What does it mean to be a victim? What does it mean to be a black victim in America?
In Strong Island, director Yance Ford retraces the murder of his older brother William Ford Jr., by a white mechanic, who claimed that fear caused him to commit the act after the two had an argument following an earlier auto collision where the mechanic was at fault. Deft and personal, the documentary examines the ways in which racism, apathy, and silence not only killed Yance’s brother, but killed the dreams that their parents had for the family.
Shot over the course of ten years, the documentary reopens a murder case that an all-white grand jury closed in 1992, deciding not to indict the mechanic, Mark Reilly, concluding that his fear was reasonable. William was unarmed. Ford carefully deconstructs this conclusion, not by interviewing those directly involved in the grand jury investigation (some of whom refuse to discuss the case, with the exception of one detective), but by speaking with his mother, Barbara, his sister, Lauren, his brother’s friends, former assistant district attorneys, and turning the camera on himself in evocatively-lit portraits, as he parses through the pain and guilt he’s endured in the years since William’s death.
At the beginning of the film, Ford establishes the historical context of the story. His parents were South Carolina transplants seeking a better life in New York City during the Great Migration. In a captivating interview, his mother Barbara, tells of how her own father died of an asthma attack because he could only be admitted to a busy colored waiting room, instead of receiving the care he needed in the “whites only” section of the hospital. As she shares this story, we see a shot of Ford’s hands laying his grandfather’s black and white photo before us. His grandfather’s spirit comes alive in this moment. After migrating to New York City, Ford’s parents- a school principal and Subway conductor- eventually bought a house in the Central Islip neighborhood of Long Island, only to occupy a newly segregated area where many of the city’s black civil servants also live.
Through the course of the film, Ford manages to avoid easy answers in the exploration of grief, silence and his own inability to disclose some key information related up to the murder, to his mother, and to us as an audience. The film made me ponder what it means to take accountability for your silence in the wake of death, trauma, and injustice. This is not a film about a romanticized battle for justice, in the way that we are used to seeing. Ford is interested in the quiet moments where grief is unbearable, and how people survive that- when a husband and wife embrace in a dark bedroom over the death of their son, when a husband shuts down emotionally, when a mother feels she’s failed a child, or when a sister seeks refuge outside of the home because the memory of her brother is too much. Yance, a transgender man who was a woman at the time of William’s murder, also ruminates on his brother not knowing he was queer before he died, thus not knowing him fully. These are the interior battles that plague this family, and result in further death.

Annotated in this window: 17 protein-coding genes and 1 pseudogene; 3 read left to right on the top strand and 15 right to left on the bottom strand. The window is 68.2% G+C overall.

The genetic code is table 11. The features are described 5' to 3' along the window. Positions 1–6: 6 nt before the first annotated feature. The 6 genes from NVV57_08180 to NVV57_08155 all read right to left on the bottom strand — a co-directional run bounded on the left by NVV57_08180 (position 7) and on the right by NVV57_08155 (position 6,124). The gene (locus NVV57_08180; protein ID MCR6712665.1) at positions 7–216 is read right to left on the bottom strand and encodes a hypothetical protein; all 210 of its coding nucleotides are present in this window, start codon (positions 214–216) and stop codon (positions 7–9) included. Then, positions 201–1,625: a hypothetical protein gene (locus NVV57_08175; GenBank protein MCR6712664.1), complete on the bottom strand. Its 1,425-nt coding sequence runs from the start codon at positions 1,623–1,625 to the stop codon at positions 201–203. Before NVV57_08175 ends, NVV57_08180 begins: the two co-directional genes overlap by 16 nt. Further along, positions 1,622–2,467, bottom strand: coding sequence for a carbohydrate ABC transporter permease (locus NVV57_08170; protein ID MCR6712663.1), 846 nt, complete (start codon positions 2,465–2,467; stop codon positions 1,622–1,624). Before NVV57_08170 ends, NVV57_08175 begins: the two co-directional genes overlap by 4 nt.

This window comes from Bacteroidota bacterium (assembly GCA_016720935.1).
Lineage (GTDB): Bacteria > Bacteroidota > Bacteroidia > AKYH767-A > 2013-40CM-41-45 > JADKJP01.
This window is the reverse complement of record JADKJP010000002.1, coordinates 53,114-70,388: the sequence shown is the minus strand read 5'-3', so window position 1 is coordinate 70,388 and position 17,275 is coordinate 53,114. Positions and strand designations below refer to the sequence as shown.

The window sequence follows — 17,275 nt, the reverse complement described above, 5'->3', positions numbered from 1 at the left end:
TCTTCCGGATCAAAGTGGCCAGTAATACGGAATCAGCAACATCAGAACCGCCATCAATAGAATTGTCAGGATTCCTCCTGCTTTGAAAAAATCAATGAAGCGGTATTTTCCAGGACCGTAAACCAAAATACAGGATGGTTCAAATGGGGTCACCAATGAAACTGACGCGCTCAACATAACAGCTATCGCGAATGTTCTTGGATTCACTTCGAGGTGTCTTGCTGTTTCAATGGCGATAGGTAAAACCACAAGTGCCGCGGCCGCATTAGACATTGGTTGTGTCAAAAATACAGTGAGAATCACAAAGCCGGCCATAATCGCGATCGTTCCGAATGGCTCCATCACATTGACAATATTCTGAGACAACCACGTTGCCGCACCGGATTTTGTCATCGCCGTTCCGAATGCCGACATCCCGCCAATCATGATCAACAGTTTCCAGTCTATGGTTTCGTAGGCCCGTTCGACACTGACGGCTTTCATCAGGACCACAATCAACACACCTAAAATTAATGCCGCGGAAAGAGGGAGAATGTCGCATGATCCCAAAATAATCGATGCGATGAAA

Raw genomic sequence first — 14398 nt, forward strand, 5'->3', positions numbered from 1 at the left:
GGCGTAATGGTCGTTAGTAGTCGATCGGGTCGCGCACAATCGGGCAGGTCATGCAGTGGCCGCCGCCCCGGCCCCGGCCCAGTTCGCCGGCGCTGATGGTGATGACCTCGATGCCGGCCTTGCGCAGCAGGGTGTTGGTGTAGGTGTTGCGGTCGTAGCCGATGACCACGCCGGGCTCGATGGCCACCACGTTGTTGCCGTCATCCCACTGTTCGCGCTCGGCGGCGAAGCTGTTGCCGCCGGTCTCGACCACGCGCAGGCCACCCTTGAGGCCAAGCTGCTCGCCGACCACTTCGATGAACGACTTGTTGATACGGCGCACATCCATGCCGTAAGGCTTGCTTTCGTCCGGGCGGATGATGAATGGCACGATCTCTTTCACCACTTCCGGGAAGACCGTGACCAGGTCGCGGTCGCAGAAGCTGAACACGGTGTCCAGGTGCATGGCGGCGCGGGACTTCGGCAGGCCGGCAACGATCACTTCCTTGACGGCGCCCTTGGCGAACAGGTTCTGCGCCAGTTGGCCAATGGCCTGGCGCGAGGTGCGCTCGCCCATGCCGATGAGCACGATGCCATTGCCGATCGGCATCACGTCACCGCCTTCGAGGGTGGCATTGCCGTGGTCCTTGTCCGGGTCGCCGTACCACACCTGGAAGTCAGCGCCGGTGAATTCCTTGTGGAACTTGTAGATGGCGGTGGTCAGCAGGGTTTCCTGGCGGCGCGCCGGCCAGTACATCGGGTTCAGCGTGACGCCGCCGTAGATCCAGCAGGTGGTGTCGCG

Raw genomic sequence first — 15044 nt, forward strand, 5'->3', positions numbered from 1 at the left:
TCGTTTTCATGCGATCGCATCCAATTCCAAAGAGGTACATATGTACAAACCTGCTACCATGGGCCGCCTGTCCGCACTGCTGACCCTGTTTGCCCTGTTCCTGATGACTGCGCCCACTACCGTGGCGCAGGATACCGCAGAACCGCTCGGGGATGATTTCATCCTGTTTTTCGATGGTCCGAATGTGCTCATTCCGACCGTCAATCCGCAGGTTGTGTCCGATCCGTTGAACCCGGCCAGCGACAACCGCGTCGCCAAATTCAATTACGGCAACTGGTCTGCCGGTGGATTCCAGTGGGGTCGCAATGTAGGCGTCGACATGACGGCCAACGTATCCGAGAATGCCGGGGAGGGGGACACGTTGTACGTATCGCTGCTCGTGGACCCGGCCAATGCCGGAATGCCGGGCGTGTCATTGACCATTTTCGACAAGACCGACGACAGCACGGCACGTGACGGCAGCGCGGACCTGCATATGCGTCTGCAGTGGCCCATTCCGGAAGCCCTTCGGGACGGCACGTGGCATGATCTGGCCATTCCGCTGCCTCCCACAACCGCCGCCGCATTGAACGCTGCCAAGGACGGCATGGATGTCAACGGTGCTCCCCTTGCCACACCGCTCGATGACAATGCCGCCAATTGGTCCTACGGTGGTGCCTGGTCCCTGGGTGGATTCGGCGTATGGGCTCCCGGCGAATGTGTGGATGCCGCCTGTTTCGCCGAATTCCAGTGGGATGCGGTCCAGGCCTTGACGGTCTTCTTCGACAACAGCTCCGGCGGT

In the same way that easy conclusions aren’t drawn in the narrative, William is not shown to be a perfect, straight A-student who excelled at everything; a problematic narrative which is often used to validate young black people when their lives are taken, or to invalidate them all the same. In a series of scenes, Ford reads his brother’s journal entries, allowing us entry into the interior life of this man, his romantic longing, his goals to lose weight and become a corrections officer, and his fears. We learn later that he was instrumental in helping an assistant district attorney, David Breen, escape death when he was shot outside of a bank. He is hailed as a hero. A dual narrative then emerges- one of a hero chasing down a gunman, and a scary black man capable of evoking instant fear in others. It is fascinating the way that these narratives run parallel to one another.
It is fascinating, and disturbing the way history seems to repeat itself. Like his grandfather, left to die in that colored waiting room, his grandson suffered a similar fate- their blackness a pre-determining factor in whether they deserved to continue breathing. They were not deemed victims, their family not given the consideration of having lost a loved one. Before the murder, a narrative had already formed. Yance Ford reclaims that narrative. Shots of an auto body shop, a man falling to the ground, and a subway platform help drive home the circular nature of history and memory.This documentary is important, not just as personal investigation, but as a statement against official records- the countless cases where indictments aren’t reached, where cases are closed, where young people are pressured to take plea bargains and not given a fair trial- there’s a narrative there, and we need to know it. We need to know that William Ford Jr. didn’t have to die.
This documentary is important, not just as personal investigation, but as a statement against official records- the countless cases where indictments aren’t reached, where cases are closed, where young people are pressured to take plea bargains and not given a fair trial- there’s a narrative there, and we need to know it. We need to know that William Ford Jr. didn’t have to die.